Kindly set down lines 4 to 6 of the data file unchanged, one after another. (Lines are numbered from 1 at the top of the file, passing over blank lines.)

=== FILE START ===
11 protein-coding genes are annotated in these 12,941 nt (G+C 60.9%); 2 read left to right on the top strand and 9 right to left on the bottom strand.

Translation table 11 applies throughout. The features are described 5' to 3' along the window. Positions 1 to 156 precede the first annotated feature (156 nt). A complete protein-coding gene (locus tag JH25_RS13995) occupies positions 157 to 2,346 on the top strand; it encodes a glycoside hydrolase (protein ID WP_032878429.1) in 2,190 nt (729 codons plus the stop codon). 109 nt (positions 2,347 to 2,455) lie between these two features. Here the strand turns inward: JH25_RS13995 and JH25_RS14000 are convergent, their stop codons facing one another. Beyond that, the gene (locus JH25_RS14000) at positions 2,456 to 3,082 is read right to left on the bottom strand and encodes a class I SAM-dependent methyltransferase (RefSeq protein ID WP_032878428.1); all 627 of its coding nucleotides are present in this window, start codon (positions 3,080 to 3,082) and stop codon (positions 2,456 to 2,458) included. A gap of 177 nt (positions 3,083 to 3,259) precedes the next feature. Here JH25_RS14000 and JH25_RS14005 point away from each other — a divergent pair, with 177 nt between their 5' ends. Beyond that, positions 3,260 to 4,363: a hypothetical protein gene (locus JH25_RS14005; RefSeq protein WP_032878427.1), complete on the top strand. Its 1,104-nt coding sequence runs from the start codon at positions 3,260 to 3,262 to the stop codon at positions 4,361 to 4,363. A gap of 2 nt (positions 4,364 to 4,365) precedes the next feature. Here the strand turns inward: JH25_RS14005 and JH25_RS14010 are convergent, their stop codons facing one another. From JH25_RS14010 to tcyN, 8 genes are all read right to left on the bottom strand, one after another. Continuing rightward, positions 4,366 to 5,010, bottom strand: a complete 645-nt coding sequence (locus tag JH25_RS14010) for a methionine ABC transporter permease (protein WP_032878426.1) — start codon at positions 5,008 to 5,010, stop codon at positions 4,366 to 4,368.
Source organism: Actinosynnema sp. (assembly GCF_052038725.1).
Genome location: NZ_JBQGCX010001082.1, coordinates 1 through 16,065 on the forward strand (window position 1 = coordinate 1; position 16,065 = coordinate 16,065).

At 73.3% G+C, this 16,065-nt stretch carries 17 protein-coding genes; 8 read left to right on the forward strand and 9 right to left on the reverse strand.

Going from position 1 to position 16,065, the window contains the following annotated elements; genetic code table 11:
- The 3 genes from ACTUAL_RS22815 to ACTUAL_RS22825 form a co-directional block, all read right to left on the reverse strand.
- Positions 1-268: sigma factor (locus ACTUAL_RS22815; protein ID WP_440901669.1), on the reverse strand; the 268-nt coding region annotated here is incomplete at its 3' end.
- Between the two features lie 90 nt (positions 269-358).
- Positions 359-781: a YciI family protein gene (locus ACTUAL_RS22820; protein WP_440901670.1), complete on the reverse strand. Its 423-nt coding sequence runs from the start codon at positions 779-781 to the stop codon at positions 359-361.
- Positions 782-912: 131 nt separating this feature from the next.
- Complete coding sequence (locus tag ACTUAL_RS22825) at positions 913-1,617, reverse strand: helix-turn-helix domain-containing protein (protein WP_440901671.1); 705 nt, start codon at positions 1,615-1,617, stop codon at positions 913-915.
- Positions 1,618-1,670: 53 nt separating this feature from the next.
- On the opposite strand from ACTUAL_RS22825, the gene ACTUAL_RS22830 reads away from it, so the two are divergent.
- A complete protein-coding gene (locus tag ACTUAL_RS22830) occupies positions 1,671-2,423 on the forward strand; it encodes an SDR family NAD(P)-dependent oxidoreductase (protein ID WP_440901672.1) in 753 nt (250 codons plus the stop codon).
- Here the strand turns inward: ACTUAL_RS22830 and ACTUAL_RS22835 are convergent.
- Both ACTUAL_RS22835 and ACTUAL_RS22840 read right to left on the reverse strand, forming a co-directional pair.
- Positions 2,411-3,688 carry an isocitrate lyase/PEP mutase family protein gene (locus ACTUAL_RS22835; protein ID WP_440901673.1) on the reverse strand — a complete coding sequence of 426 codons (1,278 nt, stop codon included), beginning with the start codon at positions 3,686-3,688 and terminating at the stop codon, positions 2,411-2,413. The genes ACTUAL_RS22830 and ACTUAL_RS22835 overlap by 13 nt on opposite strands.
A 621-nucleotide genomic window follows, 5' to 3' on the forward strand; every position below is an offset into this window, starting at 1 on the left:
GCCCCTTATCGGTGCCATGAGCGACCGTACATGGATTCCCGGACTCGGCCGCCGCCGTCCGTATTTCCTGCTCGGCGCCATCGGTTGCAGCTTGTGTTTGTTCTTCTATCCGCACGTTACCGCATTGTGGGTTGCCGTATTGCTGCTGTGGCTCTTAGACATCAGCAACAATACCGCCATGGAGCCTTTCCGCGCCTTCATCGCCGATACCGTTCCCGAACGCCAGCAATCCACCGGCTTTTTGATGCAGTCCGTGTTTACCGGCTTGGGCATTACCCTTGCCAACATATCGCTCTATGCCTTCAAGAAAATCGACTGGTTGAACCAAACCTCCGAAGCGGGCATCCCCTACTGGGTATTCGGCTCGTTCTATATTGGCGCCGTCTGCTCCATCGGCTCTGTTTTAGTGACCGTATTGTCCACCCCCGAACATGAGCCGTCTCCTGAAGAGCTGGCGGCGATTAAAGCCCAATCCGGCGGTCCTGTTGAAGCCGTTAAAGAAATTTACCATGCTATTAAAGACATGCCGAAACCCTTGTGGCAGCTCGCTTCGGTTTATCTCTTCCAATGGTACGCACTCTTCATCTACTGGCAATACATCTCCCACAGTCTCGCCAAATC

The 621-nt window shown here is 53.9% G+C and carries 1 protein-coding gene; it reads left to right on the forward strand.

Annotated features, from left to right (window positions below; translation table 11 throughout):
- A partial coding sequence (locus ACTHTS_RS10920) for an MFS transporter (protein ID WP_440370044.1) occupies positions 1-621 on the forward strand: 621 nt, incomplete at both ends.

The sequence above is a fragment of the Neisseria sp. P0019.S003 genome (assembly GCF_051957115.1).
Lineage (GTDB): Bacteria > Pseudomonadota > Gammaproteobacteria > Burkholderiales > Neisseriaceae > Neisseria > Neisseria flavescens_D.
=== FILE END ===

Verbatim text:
Genome location: NZ_JBQGCX010001082.1, coordinates 1 through 16,065 on the forward strand (window position 1 = coordinate 1; position 16,065 = coordinate 16,065).

At 73.3% G+C, this 16,065-nt stretch carries 17 protein-coding genes; 8 read left to right on the forward strand and 9 right to left on the reverse strand.

Going from position 1 to position 16,065, the window contains the following annotated elements; genetic code table 11: